One of the best features of Kubernetes is the built-in high availability.
When a node goes offline, all pods on that node are terminated and new ones spun up on a healthy node.
The default time that it takes from a node being reported as not-ready to the pods being moved is 5 minutes.
This really isn’t a problem if you have multiple pods running under a single deployment. The pods on the healthy nodes will handle any requests made whilst the pod(s) on the downed node are waiting to be moved.
But what happens when you only have one pod in a deployment? Say, when you’re running SQL Server in Kubernetes? Five minutes really isn’t an acceptable time for your SQL instance to be offline.
The simplest way to adjust this is to add the following tolerations to your deployment: –
tolerations: - key: "node.kubernetes.io/unreachable" operator: "Exists" effect: "NoExecute" tolerationSeconds: 10 - key: "node.kubernetes.io/not-ready" operator: "Exists" effect: "NoExecute" tolerationSeconds: 10
N.B.- You can read more about taints and tolerations in Kubernetes here
This will move any pods in the deployment to a healthy node 10 seconds after a node is reported as either not-ready or unreachable
But what if you wanted to change the default setting across the cluster?
I was trying to work out how to do this last week and the official docs here reference a flag for the controller manager: –
–pod-eviction-timeout duration Default: 5m0s
The grace period for deleting pods on failed nodes.
Great stuff! That’s exactly what I was looking for!
Unfortunately, it seems that this flag no longer works.
The way to set the eviction timeout value now is to set the flags on the api-server.
Now, this is done differently depending on how you installed Kubernetes. I installed this cluster with kubeadm so needed to create a kubeadm-apiserver-update.yaml file: –
apiVersion: kubeadm.k8s.io/v1beta2 kind: ClusterConfiguration kubernetesVersion: v1.18.0 apiServer: extraArgs: enable-admission-plugins: DefaultTolerationSeconds default-not-ready-toleration-seconds: "10" default-unreachable-toleration-seconds: "10"
N.B.- Make sure the kubernetesVersion is correct
And then apply: –
sudo kubeadm init phase control-plane apiserver --config=kubeadm-apiserver-update.yaml
You can verify that the change has been applied by checking the api-server pods in the kube-system namespace (they should refresh) and by checking here: –
Let’s see it in action! I’ve got one pod running SQL Server in a K8s cluster on node kubernetes-w1. Let’s shut down that node…
Alright, that’s not exactly 10 seconds…there’s a couple of other things going on. But it’s a lot better than 5 mins!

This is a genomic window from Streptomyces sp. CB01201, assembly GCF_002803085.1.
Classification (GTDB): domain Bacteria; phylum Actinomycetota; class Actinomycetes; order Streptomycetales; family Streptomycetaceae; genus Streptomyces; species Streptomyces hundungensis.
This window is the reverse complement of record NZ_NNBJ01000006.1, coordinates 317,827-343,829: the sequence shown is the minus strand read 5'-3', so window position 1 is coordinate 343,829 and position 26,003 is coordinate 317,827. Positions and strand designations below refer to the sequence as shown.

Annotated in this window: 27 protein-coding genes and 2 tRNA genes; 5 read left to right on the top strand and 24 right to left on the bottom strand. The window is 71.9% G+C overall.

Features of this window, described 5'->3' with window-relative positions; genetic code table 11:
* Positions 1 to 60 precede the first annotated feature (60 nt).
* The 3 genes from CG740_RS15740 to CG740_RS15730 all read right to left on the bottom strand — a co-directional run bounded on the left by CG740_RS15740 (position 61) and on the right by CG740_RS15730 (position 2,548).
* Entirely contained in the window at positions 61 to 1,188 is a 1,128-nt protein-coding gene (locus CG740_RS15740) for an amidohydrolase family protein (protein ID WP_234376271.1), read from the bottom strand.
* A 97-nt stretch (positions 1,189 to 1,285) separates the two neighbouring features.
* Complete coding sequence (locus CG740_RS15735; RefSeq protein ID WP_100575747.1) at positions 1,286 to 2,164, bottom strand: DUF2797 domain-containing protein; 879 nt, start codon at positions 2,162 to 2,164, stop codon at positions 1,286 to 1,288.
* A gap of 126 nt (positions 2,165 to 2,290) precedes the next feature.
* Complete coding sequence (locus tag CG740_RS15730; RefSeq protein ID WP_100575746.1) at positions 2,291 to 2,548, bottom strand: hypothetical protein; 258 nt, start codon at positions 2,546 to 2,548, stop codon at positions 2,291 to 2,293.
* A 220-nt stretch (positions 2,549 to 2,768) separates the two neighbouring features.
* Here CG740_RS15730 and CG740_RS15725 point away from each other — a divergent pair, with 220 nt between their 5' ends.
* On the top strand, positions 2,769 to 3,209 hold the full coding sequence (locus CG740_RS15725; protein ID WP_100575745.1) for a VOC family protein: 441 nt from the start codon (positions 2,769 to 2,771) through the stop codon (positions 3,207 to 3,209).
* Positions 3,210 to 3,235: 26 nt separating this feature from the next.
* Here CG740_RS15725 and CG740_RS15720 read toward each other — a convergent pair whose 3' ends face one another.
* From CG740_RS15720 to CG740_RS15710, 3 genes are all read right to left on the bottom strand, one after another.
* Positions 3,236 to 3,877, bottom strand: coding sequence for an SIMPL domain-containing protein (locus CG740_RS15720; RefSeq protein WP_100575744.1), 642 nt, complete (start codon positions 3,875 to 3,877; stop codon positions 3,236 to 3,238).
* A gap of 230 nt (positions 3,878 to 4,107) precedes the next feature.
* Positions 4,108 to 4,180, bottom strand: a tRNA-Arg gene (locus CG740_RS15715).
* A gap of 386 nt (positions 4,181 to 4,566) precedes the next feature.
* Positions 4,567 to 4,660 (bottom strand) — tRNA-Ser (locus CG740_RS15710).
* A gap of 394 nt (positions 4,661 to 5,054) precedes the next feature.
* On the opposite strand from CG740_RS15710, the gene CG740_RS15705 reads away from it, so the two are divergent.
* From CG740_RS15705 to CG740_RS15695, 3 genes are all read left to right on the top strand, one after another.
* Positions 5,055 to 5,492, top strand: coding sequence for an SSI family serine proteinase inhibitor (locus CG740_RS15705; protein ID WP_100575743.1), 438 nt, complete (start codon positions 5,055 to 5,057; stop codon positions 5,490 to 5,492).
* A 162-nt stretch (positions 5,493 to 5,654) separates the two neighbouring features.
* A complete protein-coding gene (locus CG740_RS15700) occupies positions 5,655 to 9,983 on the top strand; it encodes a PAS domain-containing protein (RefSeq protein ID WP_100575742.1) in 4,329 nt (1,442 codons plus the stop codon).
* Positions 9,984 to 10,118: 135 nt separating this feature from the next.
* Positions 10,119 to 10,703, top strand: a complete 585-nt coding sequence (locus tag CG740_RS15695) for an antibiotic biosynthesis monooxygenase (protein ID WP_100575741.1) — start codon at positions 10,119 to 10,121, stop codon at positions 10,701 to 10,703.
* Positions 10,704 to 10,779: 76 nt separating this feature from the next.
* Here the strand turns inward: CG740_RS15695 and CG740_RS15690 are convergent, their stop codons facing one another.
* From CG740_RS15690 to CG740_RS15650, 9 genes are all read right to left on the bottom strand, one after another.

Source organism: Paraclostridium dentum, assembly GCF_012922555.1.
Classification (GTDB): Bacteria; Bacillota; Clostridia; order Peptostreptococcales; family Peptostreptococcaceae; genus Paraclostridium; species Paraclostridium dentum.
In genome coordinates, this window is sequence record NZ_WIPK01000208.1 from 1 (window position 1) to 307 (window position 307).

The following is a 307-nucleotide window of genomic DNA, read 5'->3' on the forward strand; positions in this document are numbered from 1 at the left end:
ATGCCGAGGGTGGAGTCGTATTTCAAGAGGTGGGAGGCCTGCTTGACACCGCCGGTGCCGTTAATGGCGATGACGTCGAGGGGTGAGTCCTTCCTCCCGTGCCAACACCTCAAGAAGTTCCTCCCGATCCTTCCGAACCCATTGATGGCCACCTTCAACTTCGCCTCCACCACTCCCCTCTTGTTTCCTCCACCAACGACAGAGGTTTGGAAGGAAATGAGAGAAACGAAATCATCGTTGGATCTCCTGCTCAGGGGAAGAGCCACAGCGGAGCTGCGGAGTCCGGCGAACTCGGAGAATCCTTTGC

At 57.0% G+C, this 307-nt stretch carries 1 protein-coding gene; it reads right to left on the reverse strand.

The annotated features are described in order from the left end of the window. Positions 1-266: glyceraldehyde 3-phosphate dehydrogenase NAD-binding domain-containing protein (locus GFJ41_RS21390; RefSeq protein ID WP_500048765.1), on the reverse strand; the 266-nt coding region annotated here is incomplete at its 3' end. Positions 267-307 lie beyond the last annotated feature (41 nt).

The full deployment yaml that I used is here.
Ok, it is a bit of a contrived test, I’ll admit. The node was shutdown gracefully and I haven’t configured any persistent storage BUT this is still better than having to wait 5 minutes for the pod to be spun up on the healthy node.
N.B.- If you’re working with a managed Kubernetes service, such as AKS or EKS, you won’t be able to do this. You’ll need to add the tolerations to your deployment.
Thanks for reading!
3 thoughts on “Adjusting pod eviction time in Kubernetes”
“The full deployment yaml that I used is here. Note the maxUnavailable setting of 0, without this a new pod won’t be spun up on another node.”
The linked yaml has maxUnavailable set to 1.
Can you please confirm which setting is correct? should it be 0 or 1?
Apologies, it should have been 1 in the post.
I’ve tested and the default values for those settings (25%) will allow for a new pod to be spun up on a new node. It’s the tolerations or the api-server settings that will allow for the pod to move to a new node so I’ve removed that note from the post.
However, you should fully test the recovery of your pods in your cluster.
Good write up. Thanks.
A note about the eviction time selection: In my cluster I have AWX deployed using AWX Operator. Using a global toleration of ten seconds was way too aggresive for the AWX deployment to have time to spin up its pod and settle after my ‘failed’ node returned, so resulted in the pod ‘flapping’, i.e. being restarted every minute or so. A more sensible toleration turned out to be 60 seconds.
So I set the global toleration to 60 seconds, and a more aggresive setting in other single pod deployments that could stand it.
Thanks again. Clear and simple write-up with an easy to understand explanation.